It's quite simple to take a 3-phase mono chorus and create stereo chorus and you can see how below.
|Figure 14: The output stage of a triple-path stereo chorus unit.|
"In this scheme, you can leave out the 'straight-through' signal, because the dual inputs to each mixer will be chorusing differently, and — far from contributing to the result — the original might actually damage the impression of width and depth."I
BBD devicesTC350 - 185 stage - This ITT device was used in the Solinas, Crumars, Elkas, Logans, Vermonas, Hohners and the modern recreation Elkorus
MN3009 - 256-stage - low noise
MN3002 - 512-stage - standard type
MN3004 - 512-stage - low noise
MN3005 - 4096-stage - low noise
MN3007 - 1024-stage - low noise
MN3008 - 2048-stage - low noise
Mono ChorusesSS30 - 2 x LFO - 4x phase shifters - 3 mixers - 3x clock generators (50KHz) - 3x delays (3x MN3004)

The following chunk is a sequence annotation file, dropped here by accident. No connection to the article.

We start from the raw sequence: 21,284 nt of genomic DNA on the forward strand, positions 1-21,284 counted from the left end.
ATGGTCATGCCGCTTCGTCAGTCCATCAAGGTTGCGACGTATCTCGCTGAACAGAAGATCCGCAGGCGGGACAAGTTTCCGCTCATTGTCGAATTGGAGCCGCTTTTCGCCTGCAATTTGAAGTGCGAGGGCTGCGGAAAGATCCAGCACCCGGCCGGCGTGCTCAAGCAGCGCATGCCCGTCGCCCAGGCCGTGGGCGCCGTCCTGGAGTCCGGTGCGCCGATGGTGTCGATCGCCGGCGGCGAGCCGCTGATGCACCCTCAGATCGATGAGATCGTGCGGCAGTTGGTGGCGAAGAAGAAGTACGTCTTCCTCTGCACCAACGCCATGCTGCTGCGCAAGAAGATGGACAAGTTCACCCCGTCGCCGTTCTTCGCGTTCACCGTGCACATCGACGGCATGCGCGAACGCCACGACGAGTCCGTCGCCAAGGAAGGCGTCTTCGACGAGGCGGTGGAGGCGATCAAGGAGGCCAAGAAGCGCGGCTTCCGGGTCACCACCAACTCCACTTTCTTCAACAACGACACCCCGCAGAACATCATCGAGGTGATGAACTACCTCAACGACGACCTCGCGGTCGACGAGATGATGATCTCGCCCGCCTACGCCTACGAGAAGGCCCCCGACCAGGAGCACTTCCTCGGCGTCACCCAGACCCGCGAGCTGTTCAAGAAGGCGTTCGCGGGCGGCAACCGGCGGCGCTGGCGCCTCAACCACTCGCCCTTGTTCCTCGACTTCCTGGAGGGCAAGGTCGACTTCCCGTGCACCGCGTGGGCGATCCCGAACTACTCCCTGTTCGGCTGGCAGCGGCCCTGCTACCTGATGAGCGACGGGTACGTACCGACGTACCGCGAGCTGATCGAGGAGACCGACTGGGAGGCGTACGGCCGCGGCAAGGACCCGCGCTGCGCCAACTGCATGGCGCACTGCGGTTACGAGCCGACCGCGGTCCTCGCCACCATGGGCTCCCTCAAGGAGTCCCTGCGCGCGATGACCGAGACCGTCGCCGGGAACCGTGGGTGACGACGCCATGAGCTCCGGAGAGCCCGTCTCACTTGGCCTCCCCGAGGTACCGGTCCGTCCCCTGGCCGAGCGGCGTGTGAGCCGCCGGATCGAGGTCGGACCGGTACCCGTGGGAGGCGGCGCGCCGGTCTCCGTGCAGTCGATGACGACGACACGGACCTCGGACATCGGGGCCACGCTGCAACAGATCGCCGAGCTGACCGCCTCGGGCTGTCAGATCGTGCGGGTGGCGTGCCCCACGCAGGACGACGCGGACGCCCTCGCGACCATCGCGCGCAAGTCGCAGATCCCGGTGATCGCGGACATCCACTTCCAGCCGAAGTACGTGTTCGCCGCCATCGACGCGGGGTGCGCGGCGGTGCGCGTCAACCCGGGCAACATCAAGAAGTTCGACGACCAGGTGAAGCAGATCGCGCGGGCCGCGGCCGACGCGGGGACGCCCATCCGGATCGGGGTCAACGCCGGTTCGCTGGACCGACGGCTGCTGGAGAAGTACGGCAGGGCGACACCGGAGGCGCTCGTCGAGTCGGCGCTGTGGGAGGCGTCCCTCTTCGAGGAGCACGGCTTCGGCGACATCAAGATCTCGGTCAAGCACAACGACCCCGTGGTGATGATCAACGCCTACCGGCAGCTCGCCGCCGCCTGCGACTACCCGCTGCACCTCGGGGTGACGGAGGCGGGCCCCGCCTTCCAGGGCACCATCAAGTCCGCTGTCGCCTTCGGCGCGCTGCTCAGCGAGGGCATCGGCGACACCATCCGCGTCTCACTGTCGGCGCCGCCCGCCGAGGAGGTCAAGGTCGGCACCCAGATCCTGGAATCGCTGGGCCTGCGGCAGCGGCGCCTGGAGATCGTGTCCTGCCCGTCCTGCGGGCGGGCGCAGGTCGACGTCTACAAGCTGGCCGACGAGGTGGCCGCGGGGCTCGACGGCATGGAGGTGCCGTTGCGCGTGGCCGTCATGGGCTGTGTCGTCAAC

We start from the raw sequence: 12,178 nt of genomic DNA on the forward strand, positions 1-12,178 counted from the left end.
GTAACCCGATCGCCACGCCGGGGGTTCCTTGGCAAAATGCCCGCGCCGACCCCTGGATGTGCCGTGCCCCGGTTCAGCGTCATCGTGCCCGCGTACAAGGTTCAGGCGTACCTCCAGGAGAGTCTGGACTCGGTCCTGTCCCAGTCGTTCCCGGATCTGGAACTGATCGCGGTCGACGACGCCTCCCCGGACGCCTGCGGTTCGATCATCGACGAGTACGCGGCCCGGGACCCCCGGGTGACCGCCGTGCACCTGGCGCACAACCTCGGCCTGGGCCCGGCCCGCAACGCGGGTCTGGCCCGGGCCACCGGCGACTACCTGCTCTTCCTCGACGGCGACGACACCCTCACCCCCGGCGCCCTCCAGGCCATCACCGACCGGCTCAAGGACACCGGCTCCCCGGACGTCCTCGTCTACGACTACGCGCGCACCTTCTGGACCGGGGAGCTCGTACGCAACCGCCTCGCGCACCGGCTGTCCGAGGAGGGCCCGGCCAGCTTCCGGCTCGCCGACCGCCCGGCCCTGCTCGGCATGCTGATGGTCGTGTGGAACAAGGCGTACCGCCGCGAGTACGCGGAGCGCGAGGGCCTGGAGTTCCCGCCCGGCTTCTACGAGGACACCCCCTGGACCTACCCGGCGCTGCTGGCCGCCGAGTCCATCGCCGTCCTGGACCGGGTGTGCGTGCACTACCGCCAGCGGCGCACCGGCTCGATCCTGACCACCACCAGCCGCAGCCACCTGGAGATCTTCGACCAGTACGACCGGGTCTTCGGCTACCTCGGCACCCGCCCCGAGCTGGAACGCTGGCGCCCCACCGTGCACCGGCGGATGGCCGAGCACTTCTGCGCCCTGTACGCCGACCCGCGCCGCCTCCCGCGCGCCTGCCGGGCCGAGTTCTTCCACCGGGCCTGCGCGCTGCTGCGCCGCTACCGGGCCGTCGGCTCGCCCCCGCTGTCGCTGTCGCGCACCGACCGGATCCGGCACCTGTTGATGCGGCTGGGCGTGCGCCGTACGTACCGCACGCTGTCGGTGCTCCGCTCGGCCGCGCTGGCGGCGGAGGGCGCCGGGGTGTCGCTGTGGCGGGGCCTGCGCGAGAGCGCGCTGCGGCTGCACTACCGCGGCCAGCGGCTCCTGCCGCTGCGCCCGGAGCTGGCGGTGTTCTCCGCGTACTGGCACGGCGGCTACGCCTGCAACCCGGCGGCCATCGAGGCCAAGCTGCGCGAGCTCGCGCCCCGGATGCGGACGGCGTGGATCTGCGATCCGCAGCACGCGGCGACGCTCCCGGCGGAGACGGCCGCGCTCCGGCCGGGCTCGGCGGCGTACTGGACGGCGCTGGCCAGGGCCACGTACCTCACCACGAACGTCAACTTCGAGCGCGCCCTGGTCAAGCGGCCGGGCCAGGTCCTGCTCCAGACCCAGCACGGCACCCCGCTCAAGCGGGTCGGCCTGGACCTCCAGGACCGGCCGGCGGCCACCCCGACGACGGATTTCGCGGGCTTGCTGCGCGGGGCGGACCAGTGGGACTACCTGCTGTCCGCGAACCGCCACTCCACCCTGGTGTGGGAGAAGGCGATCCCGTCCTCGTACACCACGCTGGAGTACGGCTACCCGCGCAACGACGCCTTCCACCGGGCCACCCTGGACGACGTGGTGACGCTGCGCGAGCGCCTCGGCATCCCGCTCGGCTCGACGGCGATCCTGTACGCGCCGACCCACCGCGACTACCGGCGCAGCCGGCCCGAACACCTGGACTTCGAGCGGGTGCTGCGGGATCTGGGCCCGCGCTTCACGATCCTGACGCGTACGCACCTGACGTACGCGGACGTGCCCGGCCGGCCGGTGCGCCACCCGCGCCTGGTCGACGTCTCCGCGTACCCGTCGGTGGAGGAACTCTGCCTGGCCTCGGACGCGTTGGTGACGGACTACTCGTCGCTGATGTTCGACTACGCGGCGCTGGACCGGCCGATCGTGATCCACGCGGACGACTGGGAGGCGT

Boss CE-2 - 1x LFO - 2x phase shift (1xMN3101) - 1 x delay (1xMN3007)
CS70M - (3x MN3009)
Solina - 2 x LFO - 2x phase shifter + 1x inverter (0 degrees, 120 degrees and 240 degrees.) - 3 x clock generators - 3x delays (3xTCA350)
Korg Polysix - 3x LFOs - 3x delays (3x MN3004 with loop-back)
Boss CE1 - 1x LFO - 2x clock generators - 1x phase shifter - 2x delay (1xMN3002)
Roland VP-330 - 2xLFO with 2x mixers 4x delay (4xSAD512D)
"the Roland VP330 (1978) has a thinner string ensemble sound generated by just two delay lines with dual LFOs." Synth Secrets 62